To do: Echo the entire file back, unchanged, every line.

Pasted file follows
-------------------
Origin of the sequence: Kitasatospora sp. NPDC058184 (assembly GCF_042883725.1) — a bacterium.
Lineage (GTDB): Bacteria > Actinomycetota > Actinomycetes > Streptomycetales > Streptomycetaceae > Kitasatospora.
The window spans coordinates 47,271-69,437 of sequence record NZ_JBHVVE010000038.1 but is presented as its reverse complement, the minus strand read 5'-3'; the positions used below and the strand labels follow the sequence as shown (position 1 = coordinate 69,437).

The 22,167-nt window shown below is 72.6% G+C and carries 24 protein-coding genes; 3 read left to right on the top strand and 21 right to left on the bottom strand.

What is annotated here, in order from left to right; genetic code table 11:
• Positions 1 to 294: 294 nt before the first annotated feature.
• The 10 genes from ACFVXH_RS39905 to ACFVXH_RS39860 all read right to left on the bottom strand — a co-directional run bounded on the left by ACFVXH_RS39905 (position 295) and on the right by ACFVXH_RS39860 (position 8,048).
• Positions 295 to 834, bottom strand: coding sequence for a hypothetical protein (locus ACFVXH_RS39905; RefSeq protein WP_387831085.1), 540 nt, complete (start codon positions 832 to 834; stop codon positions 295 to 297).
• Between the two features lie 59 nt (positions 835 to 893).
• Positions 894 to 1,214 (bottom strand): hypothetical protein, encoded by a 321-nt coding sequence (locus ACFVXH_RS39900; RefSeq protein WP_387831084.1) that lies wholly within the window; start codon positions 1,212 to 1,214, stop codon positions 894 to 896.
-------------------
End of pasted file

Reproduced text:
Origin of the sequence: Kitasatospora sp. NPDC058184 (assembly GCF_042883725.1) — a bacterium.
Lineage (GTDB): Bacteria > Actinomycetota > Actinomycetes > Streptomycetales > Streptomycetaceae > Kitasatospora.
The window spans coordinates 47,271-69,437 of sequence record NZ_JBHVVE010000038.1 but is presented as its reverse complement, the minus strand read 5'-3'; the positions used below and the strand labels follow the sequence as shown (position 1 = coordinate 69,437).

The 22,167-nt window shown below is 72.6% G+C and carries 24 protein-coding genes; 3 read left to right on the top strand and 21 right to left on the bottom strand.

What is annotated here, in order from left to right; genetic code table 11:
• Positions 1 to 294: 294 nt before the first annotated feature.
• The 10 genes from ACFVXH_RS39905 to ACFVXH_RS39860 all read right to left on the bottom strand — a co-directional run bounded on the left by ACFVXH_RS39905 (position 295) and on the right by ACFVXH_RS39860 (position 8,048).
• Positions 295 to 834, bottom strand: coding sequence for a hypothetical protein (locus ACFVXH_RS39905; RefSeq protein WP_387831085.1), 540 nt, complete (start codon positions 832 to 834; stop codon positions 295 to 297).
• Between the two features lie 59 nt (positions 835 to 893).
• Positions 894 to 1,214 (bottom strand): hypothetical protein, encoded by a 321-nt coding sequence (locus ACFVXH_RS39900; RefSeq protein WP_387831084.1) that lies wholly within the window; start codon positions 1,212 to 1,214, stop codon positions 894 to 896.